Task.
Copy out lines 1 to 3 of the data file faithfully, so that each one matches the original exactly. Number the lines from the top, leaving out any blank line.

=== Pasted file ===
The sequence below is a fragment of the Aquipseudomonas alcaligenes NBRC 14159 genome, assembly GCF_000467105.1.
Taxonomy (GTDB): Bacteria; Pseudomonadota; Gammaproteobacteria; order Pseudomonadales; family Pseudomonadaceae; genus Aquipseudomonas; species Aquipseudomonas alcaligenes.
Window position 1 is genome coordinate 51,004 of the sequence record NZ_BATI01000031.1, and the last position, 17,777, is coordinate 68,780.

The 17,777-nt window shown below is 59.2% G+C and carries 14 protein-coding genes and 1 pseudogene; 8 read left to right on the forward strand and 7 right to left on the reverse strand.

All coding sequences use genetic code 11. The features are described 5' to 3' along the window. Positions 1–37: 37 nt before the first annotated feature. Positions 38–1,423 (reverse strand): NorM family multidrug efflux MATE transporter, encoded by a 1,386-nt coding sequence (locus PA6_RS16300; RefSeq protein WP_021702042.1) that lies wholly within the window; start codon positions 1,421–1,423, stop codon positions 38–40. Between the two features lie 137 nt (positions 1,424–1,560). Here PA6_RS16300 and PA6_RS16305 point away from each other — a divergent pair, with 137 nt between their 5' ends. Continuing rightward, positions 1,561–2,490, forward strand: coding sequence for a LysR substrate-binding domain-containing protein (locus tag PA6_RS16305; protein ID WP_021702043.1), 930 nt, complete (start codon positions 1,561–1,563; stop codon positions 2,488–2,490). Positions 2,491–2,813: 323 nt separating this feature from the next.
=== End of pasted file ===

The sequence below is a fragment of the Aquipseudomonas alcaligenes NBRC 14159 genome, assembly GCF_000467105.1.
Taxonomy (GTDB): Bacteria; Pseudomonadota; Gammaproteobacteria; order Pseudomonadales; family Pseudomonadaceae; genus Aquipseudomonas; species Aquipseudomonas alcaligenes.
Window position 1 is genome coordinate 51,004 of the sequence record NZ_BATI01000031.1, and the last position, 17,777, is coordinate 68,780.